During the 2020 fire season, more than 106 large wildfires occurred in the states of Oregon and California. The fires were battled by tens of thousands of wildland firefighters, but still burned more than 6.7 million acres. While thousands of people lost their homes, almost every resident of the state was able to see the impacts of the wildfires on the air: their smoke. So how exactly do wildfires affect air quality?
What Is Considered “Good” Air Quality?
The Air Quality Index (AQI) gives us a daily number to tell us how good or bad the air is. The AQI will also let us know what associated health impacts that quality of air might have. These scores range from 0-500 and the higher the number, the worse the air quality is. When the AQI is ranked from 0 to 50, the air is considered “good quality”. Practically, this means that the level of pollution in the air does not pose a risk to human health.
From 51-100, the air quality is considered moderate. According to the EPA, this means that “Air quality is acceptable; however, for some pollutants there may be a moderate health concern for a very small number of people. For example, people who are unusually sensitive to ozone may experience respiratory symptoms.”
Anything over AQI 100, people start to be at risk. At this AQI, we recommend you keep your windows and doors closed. People at risk should consider wearing some kind of face mask, like a surgical mask, cloth mask, or N95 respirator.
At the time of writing this article, Southern Oregon is experiencing a mild smoke day by the standards of many. But the area still has an AQI of 184.
What Does Wildfire Smoke Put Into The Air?
What a wildfire puts into the air depends on if it is a smoldering or flaming fire. Some fires burn through the underbrush and ground of the forest, smoldering through the vegetation. Flaming fires might jump around the trees and cause massive amounts of flames.
Either of these cause combustion. The chemical release is determined by the temperature and intensity of the combustion.
What is burning is also an important factor. When we are discussing the United States’ fires, usually temperate forests are burning.
We typically see fires send black carbon, nitrogen oxides, and hydrocarbons into the air, as well as the physical contamination contained in smoke.
In short: none of these are good when breathed in by humans.
How Far Can Smoke Spread & Affect Air Quality?
Is anyone safe from wildfire smoke? You might think if you live in an area not commonly impacted by wildfires, you’ll be safe, but that’s not necessarily true. While Oregonians, Californians, Washingtonians, and citizens of other states that commonly deal with wildfires handle the smoke most of the summer, other states are also impacted.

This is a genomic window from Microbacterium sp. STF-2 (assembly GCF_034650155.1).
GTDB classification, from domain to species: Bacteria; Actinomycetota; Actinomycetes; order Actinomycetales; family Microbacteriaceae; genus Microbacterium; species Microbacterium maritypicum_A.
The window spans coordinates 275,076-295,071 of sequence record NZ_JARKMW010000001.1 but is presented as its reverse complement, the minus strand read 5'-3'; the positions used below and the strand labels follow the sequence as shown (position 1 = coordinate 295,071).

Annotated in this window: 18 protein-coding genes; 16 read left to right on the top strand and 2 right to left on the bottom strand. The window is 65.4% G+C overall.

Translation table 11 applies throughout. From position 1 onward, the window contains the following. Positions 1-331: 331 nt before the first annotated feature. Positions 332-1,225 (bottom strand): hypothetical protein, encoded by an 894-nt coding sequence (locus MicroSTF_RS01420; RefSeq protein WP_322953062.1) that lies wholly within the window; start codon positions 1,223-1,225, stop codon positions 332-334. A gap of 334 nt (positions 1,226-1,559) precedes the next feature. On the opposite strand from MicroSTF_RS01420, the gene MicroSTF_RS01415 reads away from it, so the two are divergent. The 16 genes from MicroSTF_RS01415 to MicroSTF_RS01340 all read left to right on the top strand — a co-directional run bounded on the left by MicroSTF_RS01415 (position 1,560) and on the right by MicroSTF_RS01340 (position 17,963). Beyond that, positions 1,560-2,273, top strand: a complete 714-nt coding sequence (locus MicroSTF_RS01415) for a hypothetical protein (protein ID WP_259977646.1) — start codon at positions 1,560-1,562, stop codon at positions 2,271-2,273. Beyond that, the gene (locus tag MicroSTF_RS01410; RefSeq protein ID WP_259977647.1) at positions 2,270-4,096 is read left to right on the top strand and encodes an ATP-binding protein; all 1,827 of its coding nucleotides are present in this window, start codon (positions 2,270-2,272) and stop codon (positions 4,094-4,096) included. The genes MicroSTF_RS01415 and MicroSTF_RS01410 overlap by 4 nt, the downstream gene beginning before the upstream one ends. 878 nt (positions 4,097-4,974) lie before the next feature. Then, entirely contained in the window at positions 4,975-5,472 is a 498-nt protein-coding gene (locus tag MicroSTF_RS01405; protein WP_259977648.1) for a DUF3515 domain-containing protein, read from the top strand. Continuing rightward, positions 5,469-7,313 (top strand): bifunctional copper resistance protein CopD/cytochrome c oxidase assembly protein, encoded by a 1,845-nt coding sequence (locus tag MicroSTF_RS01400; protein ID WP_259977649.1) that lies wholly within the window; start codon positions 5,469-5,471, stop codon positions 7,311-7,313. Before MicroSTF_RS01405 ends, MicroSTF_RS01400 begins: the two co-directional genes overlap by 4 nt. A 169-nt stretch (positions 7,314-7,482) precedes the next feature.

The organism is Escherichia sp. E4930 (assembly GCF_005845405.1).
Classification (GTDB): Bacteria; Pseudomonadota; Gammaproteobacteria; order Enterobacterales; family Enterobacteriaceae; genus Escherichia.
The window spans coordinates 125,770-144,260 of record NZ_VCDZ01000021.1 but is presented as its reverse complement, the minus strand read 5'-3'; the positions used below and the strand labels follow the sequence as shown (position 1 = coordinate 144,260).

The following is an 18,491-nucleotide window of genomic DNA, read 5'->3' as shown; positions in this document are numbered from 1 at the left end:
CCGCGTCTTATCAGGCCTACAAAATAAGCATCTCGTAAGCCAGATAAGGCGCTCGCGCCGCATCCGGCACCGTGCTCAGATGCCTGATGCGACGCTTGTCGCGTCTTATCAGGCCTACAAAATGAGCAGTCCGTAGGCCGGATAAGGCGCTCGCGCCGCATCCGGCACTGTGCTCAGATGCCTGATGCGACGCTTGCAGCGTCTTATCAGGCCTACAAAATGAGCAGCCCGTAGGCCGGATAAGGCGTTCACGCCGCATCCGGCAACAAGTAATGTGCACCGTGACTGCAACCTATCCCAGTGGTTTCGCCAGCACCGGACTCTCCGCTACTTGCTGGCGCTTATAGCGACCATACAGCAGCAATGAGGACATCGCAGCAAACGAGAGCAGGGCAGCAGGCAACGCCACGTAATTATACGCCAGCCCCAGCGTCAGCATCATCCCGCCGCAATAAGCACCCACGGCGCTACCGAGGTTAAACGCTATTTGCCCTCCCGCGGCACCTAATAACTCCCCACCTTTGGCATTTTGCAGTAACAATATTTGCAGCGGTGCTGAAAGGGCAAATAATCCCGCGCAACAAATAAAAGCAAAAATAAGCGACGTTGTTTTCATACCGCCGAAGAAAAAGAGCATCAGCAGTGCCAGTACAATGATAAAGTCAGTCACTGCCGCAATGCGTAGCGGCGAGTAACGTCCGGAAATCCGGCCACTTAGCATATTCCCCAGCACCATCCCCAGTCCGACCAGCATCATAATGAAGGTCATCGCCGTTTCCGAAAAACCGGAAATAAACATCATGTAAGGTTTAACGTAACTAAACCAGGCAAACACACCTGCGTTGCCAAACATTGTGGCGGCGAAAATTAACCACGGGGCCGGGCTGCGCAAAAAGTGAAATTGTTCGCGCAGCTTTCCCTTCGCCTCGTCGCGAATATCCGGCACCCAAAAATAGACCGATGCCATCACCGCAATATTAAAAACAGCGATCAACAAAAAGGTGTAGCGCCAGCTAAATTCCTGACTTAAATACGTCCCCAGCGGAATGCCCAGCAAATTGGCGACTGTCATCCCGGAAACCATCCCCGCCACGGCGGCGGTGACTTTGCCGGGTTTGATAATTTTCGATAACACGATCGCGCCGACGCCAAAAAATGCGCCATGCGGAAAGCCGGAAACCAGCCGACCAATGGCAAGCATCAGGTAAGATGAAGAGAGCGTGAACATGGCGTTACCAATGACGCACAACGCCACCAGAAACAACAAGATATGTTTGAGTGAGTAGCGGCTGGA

Throughout July, August, and September of 2021, the Bootleg Fire has been burning in Klamath Falls, OR. At the time of writing, the Bootleg Fire was over 400,000 acres in size. While the west coast is feeling the smoke, so is the east coast.
People in New York and all over the eastern seaboard are also experiencing the smoke.
When land burns in that quantity, wildfires have an impact on air quality all over the country. Because the smoke contains physical particles, they don’t just evaporate into the air. They have to go somewhere.
How Can Poor Air Quality Impact Your Health?
Wherever wildfire smoke settles, it does have an impact on health.
We don’t have long-term data, yet, on how the smoke will impact people’s health. But in the last 10 years, it’s been shown to have immune impacts on people who are asthmatic and not.
Smoke is most likely to have short-term impacts on people who have lung conditions, like asthma. The smoke can also increase the risk of respiratory infections, heart disease, stroke, and lung cancer. At risk populations include the children, elderly, and people in low-income neighborhoods.
The biggest threat, though, comes from fine particles. These are the particles that get into your lungs. According to the EPA, “They can cause a range of health problems, from burning eyes and a runny nose to aggravated chronic heart and lung diseases. Exposure to particle pollution is even linked to premature death.”
It’s clear that when the smoke is out, humans shouldn’t be. It has a negative impact on physical health and the difficulties it can cause can also impact on mental health. But if you spend time indoors, there are ways to protect yourself from the wildfire smoke.
How Can You Protect Yourself From Smoke?
Wherever you are in the country, if the wind turns in your direction, you could start to experience smoke in the air. When the outside air quality dips, we start to worry about our indoor air quality. This is where it is important that you understand how to keep your indoor air quality high.
Some things you can do including...
- Wearing a surgical mask or N95 when outside.
- Limiting time spent outside, especially when exercising.
- Keeping doors and windows closed when smokey outside or when the AQI is over 100.
- Monitoring local air quality so you know you’re not inadvertently letting smoke in.
- Getting an air filtration system for your home designed to filter out the smallest of particles.
If you want to get advice right in your email inbox about how to keep your home’s air clean, you can join Filtr’s email list. Filtr is a Southern Oregon company dedicated to providing cleanroom grade air purifiers for people’s homes so that everyone can rest assured that they are cleaning the cleanest air.
If you want to make sure your home’s air is as clean as possible, join their email list today!